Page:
The Rise of Vintage

While in London for the Phillies game, my wife and I had a little bit of free time to shop and dine out. In Chelsea, we visited the John Lewis Department Store. It was a full-blown department store with electronics and appliance departments. I think it was six floors packed with goods. In the ladies' clothing section, I took a seat while my wife browsed the English fashions.  

As I sat in the chair, I faced what appeared to be a pop-up store with women’s fashions. This installation was by the escalator, so it received a lot of foot traffic. It was a prime spot.  The pop-up was called “A Sign of the Times”.  I did not think much of it until the young lady working the pop-up came over to say hi.  We chatted about how she was a model helping out a friend trying to establish a business.

The business was high-end women’s clothes. These clothes cost a lot, but they are used by someone who probably overpaid them initially. I related to her that while in Haight Asbury a few weeks before, I saw a lot of vintage stores and people concentrating on used clothing. Then she asked, “Is it high-end designer clothes like ours?” and I answered, “Some of them.”

Then, I wondered what the name of the pop-up meant.  It meant that things were getting to the point where people were selling their high-end personal clothing because of the downturn in economic conditions. It is a sign of the times, literally.

We are certainly in turbulent times, and inflation is most likely straining family budgets. The internet has allowed people to sign up to be fast food delivery personnel or on-call chauffeurs instead of having a fixed-location job to survive in this economy. Vintage stores may be a symptom of people selling their possessions to stay alive.

I did see some higher-end vintage stores along the way. There were a few bridal stores that concentrated on used bridal dresses and, in some cases, were the window dressing for a higher-end vintage store.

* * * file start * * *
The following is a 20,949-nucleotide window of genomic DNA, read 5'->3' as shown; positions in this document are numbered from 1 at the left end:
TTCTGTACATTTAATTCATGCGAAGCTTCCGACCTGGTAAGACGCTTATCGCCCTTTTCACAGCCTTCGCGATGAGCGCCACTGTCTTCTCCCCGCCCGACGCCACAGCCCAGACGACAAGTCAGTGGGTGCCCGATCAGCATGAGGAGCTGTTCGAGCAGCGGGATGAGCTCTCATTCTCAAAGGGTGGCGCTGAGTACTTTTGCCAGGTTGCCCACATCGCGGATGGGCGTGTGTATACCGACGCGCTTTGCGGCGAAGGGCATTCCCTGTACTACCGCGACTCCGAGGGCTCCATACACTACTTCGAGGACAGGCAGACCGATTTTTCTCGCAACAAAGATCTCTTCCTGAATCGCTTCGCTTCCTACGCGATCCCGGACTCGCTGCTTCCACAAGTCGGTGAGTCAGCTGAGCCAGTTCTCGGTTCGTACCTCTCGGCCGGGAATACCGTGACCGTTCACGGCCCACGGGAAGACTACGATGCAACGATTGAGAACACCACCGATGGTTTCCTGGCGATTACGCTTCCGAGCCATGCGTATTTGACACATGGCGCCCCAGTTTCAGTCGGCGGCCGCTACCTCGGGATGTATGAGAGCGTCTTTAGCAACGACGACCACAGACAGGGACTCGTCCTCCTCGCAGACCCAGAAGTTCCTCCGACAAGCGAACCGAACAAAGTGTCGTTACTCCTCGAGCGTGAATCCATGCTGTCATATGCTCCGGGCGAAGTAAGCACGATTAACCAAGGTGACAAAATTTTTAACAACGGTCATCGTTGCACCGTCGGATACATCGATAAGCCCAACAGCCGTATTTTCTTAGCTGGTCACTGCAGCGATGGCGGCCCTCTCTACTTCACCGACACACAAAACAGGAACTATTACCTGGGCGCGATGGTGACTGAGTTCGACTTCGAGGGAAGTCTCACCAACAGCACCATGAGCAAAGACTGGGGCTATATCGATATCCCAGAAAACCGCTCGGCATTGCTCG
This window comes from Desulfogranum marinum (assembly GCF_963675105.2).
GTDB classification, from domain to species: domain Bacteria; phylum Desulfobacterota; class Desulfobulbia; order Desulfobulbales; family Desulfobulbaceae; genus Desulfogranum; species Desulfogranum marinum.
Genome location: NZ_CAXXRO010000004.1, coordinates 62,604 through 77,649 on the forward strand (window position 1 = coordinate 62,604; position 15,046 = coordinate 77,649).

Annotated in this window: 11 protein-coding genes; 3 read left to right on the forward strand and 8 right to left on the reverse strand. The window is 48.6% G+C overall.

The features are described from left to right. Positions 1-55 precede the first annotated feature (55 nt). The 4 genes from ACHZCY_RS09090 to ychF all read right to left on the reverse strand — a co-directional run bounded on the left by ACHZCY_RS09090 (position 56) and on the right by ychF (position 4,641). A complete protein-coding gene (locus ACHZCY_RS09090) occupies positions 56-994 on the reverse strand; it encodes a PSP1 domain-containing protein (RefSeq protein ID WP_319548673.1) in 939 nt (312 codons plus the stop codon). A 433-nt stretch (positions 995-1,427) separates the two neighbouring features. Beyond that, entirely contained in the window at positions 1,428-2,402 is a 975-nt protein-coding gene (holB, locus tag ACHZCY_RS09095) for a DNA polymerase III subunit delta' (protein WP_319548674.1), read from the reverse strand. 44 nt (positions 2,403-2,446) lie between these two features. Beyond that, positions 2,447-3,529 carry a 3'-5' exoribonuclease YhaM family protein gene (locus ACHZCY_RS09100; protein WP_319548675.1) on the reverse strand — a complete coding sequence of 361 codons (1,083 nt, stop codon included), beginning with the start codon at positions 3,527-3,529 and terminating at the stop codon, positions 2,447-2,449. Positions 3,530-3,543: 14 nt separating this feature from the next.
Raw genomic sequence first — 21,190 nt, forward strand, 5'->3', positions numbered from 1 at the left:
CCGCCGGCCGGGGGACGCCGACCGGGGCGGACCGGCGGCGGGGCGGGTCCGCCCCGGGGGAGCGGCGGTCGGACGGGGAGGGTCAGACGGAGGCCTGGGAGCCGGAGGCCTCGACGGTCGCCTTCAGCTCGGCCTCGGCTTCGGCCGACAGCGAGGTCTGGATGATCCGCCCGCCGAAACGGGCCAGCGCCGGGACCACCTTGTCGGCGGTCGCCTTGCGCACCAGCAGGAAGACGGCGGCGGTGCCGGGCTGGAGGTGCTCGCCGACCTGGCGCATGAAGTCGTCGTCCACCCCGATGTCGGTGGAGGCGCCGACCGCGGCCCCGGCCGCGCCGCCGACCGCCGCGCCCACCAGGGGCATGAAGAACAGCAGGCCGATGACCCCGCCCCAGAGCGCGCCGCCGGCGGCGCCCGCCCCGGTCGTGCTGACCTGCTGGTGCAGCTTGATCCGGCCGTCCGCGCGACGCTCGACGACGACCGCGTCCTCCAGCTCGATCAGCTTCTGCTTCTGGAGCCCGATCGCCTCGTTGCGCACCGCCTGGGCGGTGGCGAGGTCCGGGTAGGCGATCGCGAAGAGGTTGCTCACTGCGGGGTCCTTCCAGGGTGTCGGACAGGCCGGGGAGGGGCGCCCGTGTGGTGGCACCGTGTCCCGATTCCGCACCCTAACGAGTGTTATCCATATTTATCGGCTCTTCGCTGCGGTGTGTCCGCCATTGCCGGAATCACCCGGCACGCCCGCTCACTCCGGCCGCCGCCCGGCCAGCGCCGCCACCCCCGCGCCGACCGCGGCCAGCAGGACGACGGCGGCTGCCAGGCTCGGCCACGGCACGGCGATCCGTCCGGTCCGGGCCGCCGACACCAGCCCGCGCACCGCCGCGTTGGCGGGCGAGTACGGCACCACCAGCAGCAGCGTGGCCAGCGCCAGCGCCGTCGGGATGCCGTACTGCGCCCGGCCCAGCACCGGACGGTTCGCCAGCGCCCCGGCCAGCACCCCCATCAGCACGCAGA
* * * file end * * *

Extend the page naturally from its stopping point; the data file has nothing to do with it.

In most cases, there was a lot of junk in the vintage store, but nostalgic junk.  I did not classify them as a thrift store unless they advertised as a thrift store.  Most thrift stores are non-profit-related income-producing by selling donated merchandise.

But then I started thinking about what this means. Does it mean that people are affected by the economy or just a desire to associate with something from the past?  I thought of a song by Gil Scott Heron that could offer a different perspective…

The idea concerns the fact that this country wants nostalgia
They want to go back as far as they can - even if it's only as far as last week
Not to face now or tomorrow, but to face backwards
And yesterday was the day of our cinema heroes riding to the rescue at the last possible moment
The day of the man in the white hat or the man on the white horse - or the man who always came to save America at the last moment - someone always came to save America at the last moment - especially in
“B" movies

So, I reflected on whether we want to return to how things were.  Could it be true that the rise of vintage stores does not reflect the desperation of people dealing with an economy that sees the cost of goods spiral upward?  Instead, it is about people wanting to associate with an idealized past, which does not seem like an option at this point. So who is going to save America?

Later in the song Heron describes the kind of person we need to save us from this nonsense…

Marine tough the man is
Bogart tough the man is
Cagney tough the man is
Hollywood tough the man is
Cheap steak tough

I am sure we all have experienced tough cheap steak, and at $9.99 a pound, it is no longer a bargain. It is now expensive and there really is no real resale market for used cheap steak in the vintage stores.  Plus, in San Francisco, you can get it for a fee on the sidewalk.

It is also a “sign of the times” that the Canadian Prime Minister is concerned about civil war in the United States. I asked friends on both ends of the political spectrum, and no one seemed ready to take up arms. This kind of rhetoric makes me think maybe Gil was right, maybe we are living in a “B” Movie.